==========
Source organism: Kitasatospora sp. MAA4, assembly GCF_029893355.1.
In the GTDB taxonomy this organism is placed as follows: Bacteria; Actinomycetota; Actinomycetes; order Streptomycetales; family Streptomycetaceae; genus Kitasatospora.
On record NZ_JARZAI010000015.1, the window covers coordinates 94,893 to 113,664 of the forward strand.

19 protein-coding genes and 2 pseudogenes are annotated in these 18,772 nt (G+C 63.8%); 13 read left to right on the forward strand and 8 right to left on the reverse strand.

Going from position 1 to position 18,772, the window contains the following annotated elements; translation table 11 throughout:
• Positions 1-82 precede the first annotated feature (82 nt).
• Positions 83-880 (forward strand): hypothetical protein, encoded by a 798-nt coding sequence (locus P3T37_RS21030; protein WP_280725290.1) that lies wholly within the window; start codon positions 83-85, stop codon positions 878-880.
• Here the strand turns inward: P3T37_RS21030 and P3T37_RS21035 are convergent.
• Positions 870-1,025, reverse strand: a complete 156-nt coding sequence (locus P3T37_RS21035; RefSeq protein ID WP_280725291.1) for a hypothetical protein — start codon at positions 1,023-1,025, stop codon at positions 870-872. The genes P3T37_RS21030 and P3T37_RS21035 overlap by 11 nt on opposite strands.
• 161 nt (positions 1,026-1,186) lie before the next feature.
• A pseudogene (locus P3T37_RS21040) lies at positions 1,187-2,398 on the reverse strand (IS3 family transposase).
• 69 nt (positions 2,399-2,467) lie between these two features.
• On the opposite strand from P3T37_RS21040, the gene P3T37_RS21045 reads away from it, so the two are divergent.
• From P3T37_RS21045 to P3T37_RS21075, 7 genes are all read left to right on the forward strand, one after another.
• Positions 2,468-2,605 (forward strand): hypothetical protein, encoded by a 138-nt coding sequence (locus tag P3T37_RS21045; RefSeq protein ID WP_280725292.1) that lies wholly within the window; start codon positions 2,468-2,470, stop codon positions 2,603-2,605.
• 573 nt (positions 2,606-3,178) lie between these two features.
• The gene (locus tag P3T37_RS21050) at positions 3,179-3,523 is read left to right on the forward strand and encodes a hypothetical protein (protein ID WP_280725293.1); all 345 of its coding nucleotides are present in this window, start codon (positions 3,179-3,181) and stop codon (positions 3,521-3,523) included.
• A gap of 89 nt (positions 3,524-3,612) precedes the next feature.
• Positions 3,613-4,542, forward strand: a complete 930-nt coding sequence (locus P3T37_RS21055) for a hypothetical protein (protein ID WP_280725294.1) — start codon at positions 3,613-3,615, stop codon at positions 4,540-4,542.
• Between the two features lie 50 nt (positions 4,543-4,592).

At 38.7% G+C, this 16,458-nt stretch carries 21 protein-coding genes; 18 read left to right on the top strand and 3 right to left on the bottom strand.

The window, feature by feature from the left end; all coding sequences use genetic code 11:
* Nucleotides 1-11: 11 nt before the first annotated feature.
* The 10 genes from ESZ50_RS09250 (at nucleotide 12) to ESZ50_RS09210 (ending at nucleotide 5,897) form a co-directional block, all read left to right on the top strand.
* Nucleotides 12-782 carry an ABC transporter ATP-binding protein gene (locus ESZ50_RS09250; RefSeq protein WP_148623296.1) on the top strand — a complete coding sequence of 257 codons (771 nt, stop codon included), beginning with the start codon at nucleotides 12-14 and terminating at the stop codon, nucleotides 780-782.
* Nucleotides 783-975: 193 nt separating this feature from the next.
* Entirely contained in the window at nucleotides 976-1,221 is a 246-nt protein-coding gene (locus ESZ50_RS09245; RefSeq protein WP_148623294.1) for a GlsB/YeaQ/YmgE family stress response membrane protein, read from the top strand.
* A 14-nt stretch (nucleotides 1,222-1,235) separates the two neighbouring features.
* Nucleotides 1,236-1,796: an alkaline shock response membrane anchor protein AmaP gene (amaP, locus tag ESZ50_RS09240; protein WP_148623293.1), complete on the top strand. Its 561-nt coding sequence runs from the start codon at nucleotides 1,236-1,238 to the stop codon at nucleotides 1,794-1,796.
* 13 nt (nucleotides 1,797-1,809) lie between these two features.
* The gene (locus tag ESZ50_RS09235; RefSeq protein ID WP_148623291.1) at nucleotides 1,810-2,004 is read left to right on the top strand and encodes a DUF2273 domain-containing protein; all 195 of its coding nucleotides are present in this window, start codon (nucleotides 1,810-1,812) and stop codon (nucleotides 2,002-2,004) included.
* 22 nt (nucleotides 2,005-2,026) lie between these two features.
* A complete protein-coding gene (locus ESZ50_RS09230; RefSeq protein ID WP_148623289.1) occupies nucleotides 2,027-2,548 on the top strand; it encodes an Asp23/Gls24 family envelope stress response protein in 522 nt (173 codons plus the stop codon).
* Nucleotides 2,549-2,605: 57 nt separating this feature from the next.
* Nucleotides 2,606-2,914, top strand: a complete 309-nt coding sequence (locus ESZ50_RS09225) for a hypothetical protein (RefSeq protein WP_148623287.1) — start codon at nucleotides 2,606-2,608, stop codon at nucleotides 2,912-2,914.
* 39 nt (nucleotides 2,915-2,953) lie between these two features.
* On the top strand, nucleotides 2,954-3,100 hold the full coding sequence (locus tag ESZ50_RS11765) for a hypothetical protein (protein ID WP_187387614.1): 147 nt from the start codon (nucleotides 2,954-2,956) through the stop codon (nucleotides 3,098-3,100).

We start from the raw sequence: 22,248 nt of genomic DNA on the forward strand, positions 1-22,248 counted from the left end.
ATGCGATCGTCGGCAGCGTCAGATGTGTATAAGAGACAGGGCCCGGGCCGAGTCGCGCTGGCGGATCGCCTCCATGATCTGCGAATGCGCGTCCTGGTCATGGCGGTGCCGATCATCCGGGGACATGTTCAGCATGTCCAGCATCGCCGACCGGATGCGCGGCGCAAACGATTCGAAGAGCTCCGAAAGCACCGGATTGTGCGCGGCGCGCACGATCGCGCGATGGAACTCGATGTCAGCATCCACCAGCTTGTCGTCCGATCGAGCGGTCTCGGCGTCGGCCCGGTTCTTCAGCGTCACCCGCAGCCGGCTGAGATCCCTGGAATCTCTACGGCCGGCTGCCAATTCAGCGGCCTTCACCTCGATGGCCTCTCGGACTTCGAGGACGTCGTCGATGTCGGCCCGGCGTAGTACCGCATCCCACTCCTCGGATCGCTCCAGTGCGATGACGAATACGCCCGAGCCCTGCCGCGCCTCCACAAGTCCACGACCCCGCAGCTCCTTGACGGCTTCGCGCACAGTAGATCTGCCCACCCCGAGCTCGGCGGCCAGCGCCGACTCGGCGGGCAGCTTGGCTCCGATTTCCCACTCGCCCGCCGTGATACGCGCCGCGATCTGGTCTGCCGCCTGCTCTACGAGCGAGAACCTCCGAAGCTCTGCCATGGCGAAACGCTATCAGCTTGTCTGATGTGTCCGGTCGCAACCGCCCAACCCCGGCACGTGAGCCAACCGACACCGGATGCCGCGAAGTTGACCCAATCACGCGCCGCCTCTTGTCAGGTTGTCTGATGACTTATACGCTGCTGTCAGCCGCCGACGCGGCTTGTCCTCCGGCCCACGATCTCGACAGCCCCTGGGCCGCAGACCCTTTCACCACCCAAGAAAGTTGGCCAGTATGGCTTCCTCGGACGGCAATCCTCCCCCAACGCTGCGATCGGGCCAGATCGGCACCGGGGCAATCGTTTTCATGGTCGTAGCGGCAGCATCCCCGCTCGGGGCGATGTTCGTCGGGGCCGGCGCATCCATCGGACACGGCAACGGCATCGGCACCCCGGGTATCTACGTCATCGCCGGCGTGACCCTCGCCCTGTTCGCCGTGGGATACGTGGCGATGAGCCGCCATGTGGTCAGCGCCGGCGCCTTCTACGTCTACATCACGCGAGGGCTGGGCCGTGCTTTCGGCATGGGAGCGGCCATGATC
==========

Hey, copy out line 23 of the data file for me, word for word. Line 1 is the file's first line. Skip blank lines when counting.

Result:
* Nucleotides 1-11: 11 nt before the first annotated feature.